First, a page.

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Cynocephalid dermopterans from the Palaeogene of South Asia (Thailand, Myanmar and Pakistan): systematic, evolutionary and palaeobiogeographic implications

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Marivaux, L., Bocat, L., Chaimanee, Y., Jaeger, J.-J., Marandat, B., Srisuk, P., Tafforeau, P., Yamee, C. & Welcomme, J.-L. (2006). Cynocephalid dermopterans from the Palaeogene of South Asia (Thailand, Myanmar and Pakistan): systematic, evolutionary and palaeobiogeographic implications. —Zoologica Scripta, 35, 395– 420.

Cynocephalid dermopterans (flying lemurs) are represented by only two living genera (Cynocephalus and Galeopterus), which inhabit tropical rainforests of South-East Asia. Despite their very poor diversity and their limited distribution, dermopterans play a critical role in higher-level eutherian phylogeny inasmuch as they represent together with Scandentia (tree-shrew) the sister group of the Primates clade (Plesiadapiformes + Euprimates). However, unlike primates, for which the fossil record extends back to the early Palaeogene on all Holarctic continents and in Africa, the evolutionary history of the order Dermoptera sensu stricto (Cynocephalidae) has so far remained undocumented, with the exception of a badly preserved fragment of mandible from the late Eocene of Thailand (Dermotherium major). In this paper, we described newly discovered fossil dermopterans (essentially dental remains) from different regions of South Asia (Thailand, Myanmar, and Pakistan) ranging from the late middle Eocene to the late Oligocene. We performed microtomographic examinations at the European Synchrotron Radiation Facility (ESRF, Grenoble, France) to analyse different morphological aspects of the fossilized jaws. The abundant material from the late Oligocene of Thailand (Nong Ya Plong coal mine) allows us to emend the diagnosis of the genus Dermotherium and to describe a new species: Dermotherium chimaera sp. n. This species exhibits an interesting mosaic of plesiomorphic cynocephalid characters shared with Cynocephalus and Galeopterus, and as such, it probably documents a form close to the ancestral morphotype from which the two extant forms are derived (supported by cladistic assessment of the dental evidence). The discovery of Palaeogene cynocephalids is particularly significant since it attests to the great antiquity of the order Dermoptera in Asia, and besides, it provides the first spatio-temporal glimpse into the evolutionary history of that enigmatic mammal group. In that respect, these fossils testify to a long history of endemism in South Asia for dermopterans, and demonstrate that their modern geographic restriction in south-eastern Asia is clearly a relictual distribution. Cynocephalids had a more widespread distribution during the Palaeogene, which extended from the Indian subcontinent (the rafting Greater India) to South-East Asia. Their subsequent extinction on the Indian subcontinent was probably mediated by the major palaeogeographic and geomorphologic events related to the India-Eurasia collision (retreat of the Paratethys Sea, formation of orogenic highlands) that have strongly affected the climate of South Asia at the end of the Oligocene.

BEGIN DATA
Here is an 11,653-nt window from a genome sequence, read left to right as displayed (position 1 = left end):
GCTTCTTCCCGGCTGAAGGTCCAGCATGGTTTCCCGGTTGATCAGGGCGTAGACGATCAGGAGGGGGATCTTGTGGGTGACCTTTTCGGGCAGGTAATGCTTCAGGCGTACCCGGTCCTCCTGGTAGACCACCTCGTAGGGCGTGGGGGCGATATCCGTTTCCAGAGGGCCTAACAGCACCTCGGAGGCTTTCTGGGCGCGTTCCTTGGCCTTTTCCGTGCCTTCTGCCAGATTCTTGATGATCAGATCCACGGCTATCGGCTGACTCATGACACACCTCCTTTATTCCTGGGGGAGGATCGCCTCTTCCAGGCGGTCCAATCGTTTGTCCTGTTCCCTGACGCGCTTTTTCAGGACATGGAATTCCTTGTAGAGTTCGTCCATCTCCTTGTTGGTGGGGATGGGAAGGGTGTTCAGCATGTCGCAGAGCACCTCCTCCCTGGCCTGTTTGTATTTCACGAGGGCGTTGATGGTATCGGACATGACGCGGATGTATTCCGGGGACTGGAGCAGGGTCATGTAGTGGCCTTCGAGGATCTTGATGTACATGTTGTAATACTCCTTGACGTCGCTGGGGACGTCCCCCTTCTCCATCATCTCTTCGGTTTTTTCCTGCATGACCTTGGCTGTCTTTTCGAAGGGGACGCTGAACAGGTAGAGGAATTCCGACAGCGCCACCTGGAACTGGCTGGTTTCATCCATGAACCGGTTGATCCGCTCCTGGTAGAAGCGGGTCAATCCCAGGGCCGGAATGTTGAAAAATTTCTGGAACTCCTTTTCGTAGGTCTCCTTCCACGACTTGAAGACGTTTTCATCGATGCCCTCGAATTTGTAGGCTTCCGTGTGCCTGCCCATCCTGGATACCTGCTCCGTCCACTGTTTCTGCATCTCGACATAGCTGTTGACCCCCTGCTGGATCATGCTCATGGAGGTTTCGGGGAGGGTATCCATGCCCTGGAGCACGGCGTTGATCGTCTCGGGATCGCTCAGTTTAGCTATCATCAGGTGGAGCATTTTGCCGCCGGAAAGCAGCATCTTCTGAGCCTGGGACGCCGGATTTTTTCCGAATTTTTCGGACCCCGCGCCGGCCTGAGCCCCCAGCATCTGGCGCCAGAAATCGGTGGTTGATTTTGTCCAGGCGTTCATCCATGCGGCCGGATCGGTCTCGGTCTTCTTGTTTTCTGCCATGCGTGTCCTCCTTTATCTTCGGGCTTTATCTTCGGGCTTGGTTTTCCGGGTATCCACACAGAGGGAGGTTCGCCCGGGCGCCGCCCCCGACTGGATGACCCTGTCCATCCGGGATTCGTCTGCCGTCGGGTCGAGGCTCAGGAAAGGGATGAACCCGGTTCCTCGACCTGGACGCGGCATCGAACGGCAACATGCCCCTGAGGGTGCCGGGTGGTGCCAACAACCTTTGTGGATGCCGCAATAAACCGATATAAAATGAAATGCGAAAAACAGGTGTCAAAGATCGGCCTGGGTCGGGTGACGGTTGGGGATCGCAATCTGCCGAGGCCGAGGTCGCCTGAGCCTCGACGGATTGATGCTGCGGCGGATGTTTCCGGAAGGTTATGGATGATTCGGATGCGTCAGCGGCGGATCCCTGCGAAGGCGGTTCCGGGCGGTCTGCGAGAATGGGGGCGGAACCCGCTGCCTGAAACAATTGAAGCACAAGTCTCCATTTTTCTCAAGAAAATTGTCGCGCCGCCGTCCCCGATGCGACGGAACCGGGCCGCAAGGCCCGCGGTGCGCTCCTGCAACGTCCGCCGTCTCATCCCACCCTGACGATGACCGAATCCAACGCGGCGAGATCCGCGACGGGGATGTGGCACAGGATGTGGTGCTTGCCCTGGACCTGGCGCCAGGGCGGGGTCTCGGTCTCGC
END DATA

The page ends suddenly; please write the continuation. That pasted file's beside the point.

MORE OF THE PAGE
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Document Type: Research Article

Publication date: 01 July 2006

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